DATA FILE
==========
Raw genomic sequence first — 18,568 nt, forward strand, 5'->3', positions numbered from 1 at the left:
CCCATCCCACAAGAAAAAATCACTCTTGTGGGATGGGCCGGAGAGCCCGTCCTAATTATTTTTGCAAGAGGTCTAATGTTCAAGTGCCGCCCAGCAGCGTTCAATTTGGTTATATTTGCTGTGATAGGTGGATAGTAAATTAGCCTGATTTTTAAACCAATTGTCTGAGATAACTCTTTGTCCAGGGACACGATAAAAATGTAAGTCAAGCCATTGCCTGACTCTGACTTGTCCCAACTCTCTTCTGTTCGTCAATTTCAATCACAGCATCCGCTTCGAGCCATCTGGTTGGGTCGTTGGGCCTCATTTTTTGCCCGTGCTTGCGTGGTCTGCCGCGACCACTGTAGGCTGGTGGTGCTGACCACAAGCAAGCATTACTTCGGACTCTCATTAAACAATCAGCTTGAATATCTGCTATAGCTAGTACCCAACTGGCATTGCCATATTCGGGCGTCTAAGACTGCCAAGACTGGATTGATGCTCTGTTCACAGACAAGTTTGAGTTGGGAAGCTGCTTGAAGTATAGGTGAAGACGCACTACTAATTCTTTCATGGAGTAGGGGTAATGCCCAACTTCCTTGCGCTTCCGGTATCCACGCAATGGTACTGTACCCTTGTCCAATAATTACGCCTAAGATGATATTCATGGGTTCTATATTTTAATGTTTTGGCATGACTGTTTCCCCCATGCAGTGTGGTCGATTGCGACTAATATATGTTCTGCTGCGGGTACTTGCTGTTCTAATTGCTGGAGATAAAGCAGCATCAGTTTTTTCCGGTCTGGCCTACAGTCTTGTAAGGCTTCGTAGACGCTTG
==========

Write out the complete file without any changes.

Raw genomic sequence first — 18,568 nt, forward strand, 5'->3', positions numbered from 1 at the left:
CCCATCCCACAAGAAAAAATCACTCTTGTGGGATGGGCCGGAGAGCCCGTCCTAATTATTTTTGCAAGAGGTCTAATGTTCAAGTGCCGCCCAGCAGCGTTCAATTTGGTTATATTTGCTGTGATAGGTGGATAGTAAATTAGCCTGATTTTTAAACCAATTGTCTGAGATAACTCTTTGTCCAGGGACACGATAAAAATGTAAGTCAAGCCATTGCCTGACTCTGACTTGTCCCAACTCTCTTCTGTTCGTCAATTTCAATCACAGCATCCGCTTCGAGCCATCTGGTTGGGTCGTTGGGCCTCATTTTTTGCCCGTGCTTGCGTGGTCTGCCGCGACCACTGTAGGCTGGTGGTGCTGACCACAAGCAAGCATTACTTCGGACTCTCATTAAACAATCAGCTTGAATATCTGCTATAGCTAGTACCCAACTGGCATTGCCATATTCGGGCGTCTAAGACTGCCAAGACTGGATTGATGCTCTGTTCACAGACAAGTTTGAGTTGGGAAGCTGCTTGAAGTATAGGTGAAGACGCACTACTAATTCTTTCATGGAGTAGGGGTAATGCCCAACTTCCTTGCGCTTCCGGTATCCACGCAATGGTACTGTACCCTTGTCCAATAATTACGCCTAAGATGATATTCATGGGTTCTATATTTTAATGTTTTGGCATGACTGTTTCCCCCATGCAGTGTGGTCGATTGCGACTAATATATGTTCTGCTGCGGGTACTTGCTGTTCTAATTGCTGGAGATAAAGCAGCATCAGTTTTTTCCGGTCTGGCCTACAGTCTTGTAAGGCTTCGTAGACGCTTG